Personal Impact Paper: Lyme Disease
University of Phoenix student
August 4, 2014
Personal Impact Paper: Lyme Disease
“Since its identification nearly 30 years ago, Lyme disease has continued to spread, and there have been increasing numbers of cases in the northeastern and north central US. The Lyme disease agent, Borrelia burgdorferi, causes infection by migration through tissues, adhesion to host cells and evasion of immune clearance” (Steere, 2004). This disease is transmitted to humans from the bite of the Blacklegged (deer) tick. It usually produces a bulls-eye rash, but not in all cases. According to National Library of ...view middle of the document...
On his elderly father’s family farm, he is limited in the amount of help he can provide physically or financially. In addition, to his physical pain he suffers from bouts of severe depression. Stress about his professional, personal and financial losses are driving him further into depression. Currently, he does not participate in outpatient counseling for his depression and refuses to admit it would help. He feels there is no hope and reports he does not believe there will be any real relief on the horizon for his pain.
Coach was diagnosed in 2007 by his primary care physician with chronic Lyme disease (disseminated Lyme disease- stage 3), and he was the one that gave him the initial education on the disease and treatment process. He was prescribed pain medications with steroids after his treatment of antibiotics. Then when the medications were not working, he and his wife researched the internet for additional information on medical and holistic treatments currently available. After they had felt they researched enough about the cures or treatment, they contacted a friend in the medical profession for any possible latest cures. He has tried the copper bands, electric shock to his back, bee stings to his joints, herbs and anything recommended. Now, he has completely shut down on the subject and remains in a complete depression. He will not entertain another treatment without evidence of a cure related to it. However, the chance of a cure is not known yet, and the narcotics and medications only mask the symptoms.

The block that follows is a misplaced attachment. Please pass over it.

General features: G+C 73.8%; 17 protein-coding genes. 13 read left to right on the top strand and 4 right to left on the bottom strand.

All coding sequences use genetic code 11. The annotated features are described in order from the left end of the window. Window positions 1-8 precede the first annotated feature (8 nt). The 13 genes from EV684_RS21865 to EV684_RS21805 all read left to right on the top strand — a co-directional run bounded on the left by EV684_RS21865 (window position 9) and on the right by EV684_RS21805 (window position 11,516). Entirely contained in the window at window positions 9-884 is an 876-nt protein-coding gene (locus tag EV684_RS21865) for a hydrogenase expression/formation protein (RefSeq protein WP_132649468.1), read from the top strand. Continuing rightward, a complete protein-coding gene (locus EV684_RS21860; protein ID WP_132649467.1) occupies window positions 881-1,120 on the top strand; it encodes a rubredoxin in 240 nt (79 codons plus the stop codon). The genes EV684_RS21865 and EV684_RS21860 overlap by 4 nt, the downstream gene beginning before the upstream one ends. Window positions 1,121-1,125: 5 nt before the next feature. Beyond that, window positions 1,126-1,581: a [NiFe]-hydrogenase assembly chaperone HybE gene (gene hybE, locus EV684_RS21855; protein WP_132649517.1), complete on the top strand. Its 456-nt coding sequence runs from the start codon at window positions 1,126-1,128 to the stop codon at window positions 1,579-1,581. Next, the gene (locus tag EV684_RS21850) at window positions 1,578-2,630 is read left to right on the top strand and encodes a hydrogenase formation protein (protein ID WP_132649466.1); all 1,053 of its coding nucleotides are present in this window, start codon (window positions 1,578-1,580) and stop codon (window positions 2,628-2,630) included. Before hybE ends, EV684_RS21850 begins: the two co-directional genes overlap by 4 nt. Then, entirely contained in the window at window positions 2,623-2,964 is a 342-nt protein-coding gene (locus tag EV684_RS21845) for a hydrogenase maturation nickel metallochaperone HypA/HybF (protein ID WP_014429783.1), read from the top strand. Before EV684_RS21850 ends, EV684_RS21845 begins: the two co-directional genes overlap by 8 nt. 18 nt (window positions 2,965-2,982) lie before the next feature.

He has gained almost 150 lbs since diagnosis and suffered a mild heart attack six months ago, and it is believed to be related to the Lyme disease. He eats when depressed and cannot exercise or work as much due to the disease symptoms. The cardiologist recommended a structured rehabilitation program, which includes dieting, but he is completely shut down to even trying. He exhibits a common barrier to successful self-management of his chronic condition and co-morbidity. He is an intelligent person and has a basic understanding of the disease and treatment process. People with chronic diseases identify barriers to self-management often report aggravation of one condition by the symptoms or treatment of another, and problems created by multiple medications. Nurses can help patients set goals that will affect real-life challenges, rather than disease-oriented goals. He can benefit from an educational plan designed to help him deal with the symptoms of depression and Lyme disease.
According to Bodenheimer, MacGregor, and Sharifim (2006), all patients with chronic conditions self-manage every day. They decide what to eat, whether to exercise, if and when they will take medications. The important question is whether they will make changes that improve their health-related behaviors and clinical outcomes. The coach is not participating in self-management possibly related to his depression. He was presented the education of...